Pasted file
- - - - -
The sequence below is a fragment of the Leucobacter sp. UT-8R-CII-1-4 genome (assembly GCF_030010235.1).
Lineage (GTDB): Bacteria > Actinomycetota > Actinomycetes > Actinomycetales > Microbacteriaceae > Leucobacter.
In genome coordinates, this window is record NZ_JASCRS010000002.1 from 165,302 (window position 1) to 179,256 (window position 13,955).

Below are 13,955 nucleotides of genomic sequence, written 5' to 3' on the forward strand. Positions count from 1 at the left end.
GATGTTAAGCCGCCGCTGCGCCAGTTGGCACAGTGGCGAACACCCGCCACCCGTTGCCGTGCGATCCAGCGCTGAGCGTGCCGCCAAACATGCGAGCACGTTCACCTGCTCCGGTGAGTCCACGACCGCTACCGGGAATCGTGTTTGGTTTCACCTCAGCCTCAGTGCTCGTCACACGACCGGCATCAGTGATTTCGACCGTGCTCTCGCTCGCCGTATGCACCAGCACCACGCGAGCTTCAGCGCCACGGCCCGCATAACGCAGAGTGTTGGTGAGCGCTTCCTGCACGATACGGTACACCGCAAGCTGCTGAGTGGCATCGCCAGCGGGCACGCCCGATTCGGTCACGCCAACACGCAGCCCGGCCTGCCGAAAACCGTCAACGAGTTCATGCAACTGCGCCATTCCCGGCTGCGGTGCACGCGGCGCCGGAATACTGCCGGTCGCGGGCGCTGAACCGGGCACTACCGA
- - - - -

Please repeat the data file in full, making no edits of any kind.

The sequence below is a fragment of the Leucobacter sp. UT-8R-CII-1-4 genome (assembly GCF_030010235.1).
Lineage (GTDB): Bacteria > Actinomycetota > Actinomycetes > Actinomycetales > Microbacteriaceae > Leucobacter.
In genome coordinates, this window is record NZ_JASCRS010000002.1 from 165,302 (window position 1) to 179,256 (window position 13,955).

Below are 13,955 nucleotides of genomic sequence, written 5' to 3' on the forward strand. Positions count from 1 at the left end.
GATGTTAAGCCGCCGCTGCGCCAGTTGGCACAGTGGCGAACACCCGCCACCCGTTGCCGTGCGATCCAGCGCTGAGCGTGCCGCCAAACATGCGAGCACGTTCACCTGCTCCGGTGAGTCCACGACCGCTACCGGGAATCGTGTTTGGTTTCACCTCAGCCTCAGTGCTCGTCACACGACCGGCATCAGTGATTTCGACCGTGCTCTCGCTCGCCGTATGCACCAGCACCACGCGAGCTTCAGCGCCACGGCCCGCATAACGCAGAGTGTTGGTGAGCGCTTCCTGCACGATACGGTACACCGCAAGCTGCTGAGTGGCATCGCCAGCGGGCACGCCCGATTCGGTCACGCCAACACGCAGCCCGGCCTGCCGAAAACCGTCAACGAGTTCATGCAACTGCGCCATTCCCGGCTGCGGTGCACGCGGCGCCGGAATACTGCCGGTCGCGGGCGCTGAACCGGGCACTACCGA